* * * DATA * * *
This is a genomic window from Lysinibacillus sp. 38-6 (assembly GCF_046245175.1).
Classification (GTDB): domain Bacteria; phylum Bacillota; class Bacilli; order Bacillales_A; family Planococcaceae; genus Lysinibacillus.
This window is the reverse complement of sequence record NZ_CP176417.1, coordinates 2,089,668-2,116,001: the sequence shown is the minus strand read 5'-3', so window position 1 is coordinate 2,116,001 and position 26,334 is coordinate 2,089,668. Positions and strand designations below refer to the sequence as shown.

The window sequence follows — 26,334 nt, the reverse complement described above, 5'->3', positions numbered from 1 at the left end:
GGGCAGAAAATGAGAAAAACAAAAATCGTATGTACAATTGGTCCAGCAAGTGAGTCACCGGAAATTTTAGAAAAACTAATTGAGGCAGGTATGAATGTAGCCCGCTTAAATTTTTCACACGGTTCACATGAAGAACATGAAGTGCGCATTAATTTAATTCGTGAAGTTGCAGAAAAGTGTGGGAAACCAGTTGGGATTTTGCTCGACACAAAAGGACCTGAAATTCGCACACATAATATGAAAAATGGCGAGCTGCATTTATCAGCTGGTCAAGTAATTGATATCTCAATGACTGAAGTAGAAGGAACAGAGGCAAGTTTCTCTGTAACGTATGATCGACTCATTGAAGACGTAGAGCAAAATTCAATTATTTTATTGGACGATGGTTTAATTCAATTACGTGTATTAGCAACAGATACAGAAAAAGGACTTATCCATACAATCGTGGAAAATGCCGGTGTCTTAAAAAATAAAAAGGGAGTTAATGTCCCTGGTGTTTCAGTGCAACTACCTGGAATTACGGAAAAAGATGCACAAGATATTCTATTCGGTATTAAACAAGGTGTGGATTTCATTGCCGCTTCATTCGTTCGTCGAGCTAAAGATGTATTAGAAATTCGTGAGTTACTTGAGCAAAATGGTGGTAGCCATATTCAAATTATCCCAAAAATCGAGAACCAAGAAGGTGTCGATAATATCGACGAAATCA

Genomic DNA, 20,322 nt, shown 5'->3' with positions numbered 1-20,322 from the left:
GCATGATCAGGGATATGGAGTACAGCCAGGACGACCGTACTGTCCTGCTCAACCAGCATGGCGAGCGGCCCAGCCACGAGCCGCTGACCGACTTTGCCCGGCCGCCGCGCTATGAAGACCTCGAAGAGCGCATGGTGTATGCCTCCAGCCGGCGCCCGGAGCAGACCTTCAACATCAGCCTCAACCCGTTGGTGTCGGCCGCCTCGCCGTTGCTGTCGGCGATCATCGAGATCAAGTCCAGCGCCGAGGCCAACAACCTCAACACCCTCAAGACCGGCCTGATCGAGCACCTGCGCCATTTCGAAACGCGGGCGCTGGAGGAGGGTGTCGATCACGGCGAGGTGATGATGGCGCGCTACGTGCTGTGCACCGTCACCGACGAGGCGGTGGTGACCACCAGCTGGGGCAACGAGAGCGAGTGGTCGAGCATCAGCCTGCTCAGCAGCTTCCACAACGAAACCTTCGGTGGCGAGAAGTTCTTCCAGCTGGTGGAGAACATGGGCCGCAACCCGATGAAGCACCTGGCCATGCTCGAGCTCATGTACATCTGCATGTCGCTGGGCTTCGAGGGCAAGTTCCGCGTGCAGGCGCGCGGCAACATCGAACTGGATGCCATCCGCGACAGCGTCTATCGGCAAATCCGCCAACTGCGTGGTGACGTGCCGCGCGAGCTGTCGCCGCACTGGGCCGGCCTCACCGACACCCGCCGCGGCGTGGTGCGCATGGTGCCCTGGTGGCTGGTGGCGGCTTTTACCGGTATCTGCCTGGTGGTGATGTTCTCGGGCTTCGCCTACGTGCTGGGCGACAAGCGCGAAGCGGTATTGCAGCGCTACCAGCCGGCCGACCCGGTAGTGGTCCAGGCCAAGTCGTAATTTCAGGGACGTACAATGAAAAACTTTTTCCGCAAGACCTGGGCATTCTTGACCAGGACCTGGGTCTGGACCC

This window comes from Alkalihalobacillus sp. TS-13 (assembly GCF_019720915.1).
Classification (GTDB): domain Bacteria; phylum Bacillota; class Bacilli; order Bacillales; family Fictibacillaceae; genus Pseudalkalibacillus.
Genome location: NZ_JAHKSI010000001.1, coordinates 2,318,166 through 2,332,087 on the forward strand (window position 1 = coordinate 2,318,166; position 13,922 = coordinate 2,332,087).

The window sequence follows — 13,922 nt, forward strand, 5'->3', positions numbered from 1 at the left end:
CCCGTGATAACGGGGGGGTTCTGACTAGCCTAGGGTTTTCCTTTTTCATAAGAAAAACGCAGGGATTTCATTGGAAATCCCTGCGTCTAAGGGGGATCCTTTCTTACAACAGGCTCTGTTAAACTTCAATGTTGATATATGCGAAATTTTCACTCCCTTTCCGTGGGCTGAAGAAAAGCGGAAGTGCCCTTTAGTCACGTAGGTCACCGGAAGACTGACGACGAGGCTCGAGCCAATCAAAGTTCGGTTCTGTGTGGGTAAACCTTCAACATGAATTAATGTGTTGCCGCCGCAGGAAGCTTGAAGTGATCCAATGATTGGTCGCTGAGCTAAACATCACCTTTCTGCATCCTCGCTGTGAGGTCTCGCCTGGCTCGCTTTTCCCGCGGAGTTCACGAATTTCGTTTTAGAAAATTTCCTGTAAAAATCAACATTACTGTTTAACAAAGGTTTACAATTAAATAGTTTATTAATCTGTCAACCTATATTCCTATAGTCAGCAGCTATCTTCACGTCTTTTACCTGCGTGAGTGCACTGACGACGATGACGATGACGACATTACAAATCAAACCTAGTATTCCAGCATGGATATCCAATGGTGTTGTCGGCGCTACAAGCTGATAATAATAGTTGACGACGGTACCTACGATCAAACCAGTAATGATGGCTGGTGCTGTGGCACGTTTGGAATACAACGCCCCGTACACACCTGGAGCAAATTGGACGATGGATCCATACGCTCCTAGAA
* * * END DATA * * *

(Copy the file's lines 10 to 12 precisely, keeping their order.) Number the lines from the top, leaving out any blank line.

Genome location: NZ_JAHKSI010000001.1, coordinates 2,318,166 through 2,332,087 on the forward strand (window position 1 = coordinate 2,318,166; position 13,922 = coordinate 2,332,087).

The window sequence follows — 13,922 nt, forward strand, 5'->3', positions numbered from 1 at the left end:
CCCGTGATAACGGGGGGGTTCTGACTAGCCTAGGGTTTTCCTTTTTCATAAGAAAAACGCAGGGATTTCATTGGAAATCCCTGCGTCTAAGGGGGATCCTTTCTTACAACAGGCTCTGTTAAACTTCAATGTTGATATATGCGAAATTTTCACTCCCTTTCCGTGGGCTGAAGAAAAGCGGAAGTGCCCTTTAGTCACGTAGGTCACCGGAAGACTGACGACGAGGCTCGAGCCAATCAAAGTTCGGTTCTGTGTGGGTAAACCTTCAACATGAATTAATGTGTTGCCGCCGCAGGAAGCTTGAAGTGATCCAATGATTGGTCGCTGAGCTAAACATCACCTTTCTGCATCCTCGCTGTGAGGTCTCGCCTGGCTCGCTTTTCCCGCGGAGTTCACGAATTTCGTTTTAGAAAATTTCCTGTAAAAATCAACATTACTGTTTAACAAAGGTTTACAATTAAATAGTTTATTAATCTGTCAACCTATATTCCTATAGTCAGCAGCTATCTTCACGTCTTTTACCTGCGTGAGTGCACTGACGACGATGACGATGACGACATTACAAATCAAACCTAGTATTCCAGCATGGATATCCAATGGTGTTGTCGGCGCTACAAGCTGATAATAATAGTTGACGACGGTACCTACGATCAAACCAGTAATGATGGCTGGTGCTGTGGCACGTTTGGAATACAACGCCCCGTACACACCTGGAGCAAATTGGACGATGGATCCATACGCTCCTAGAA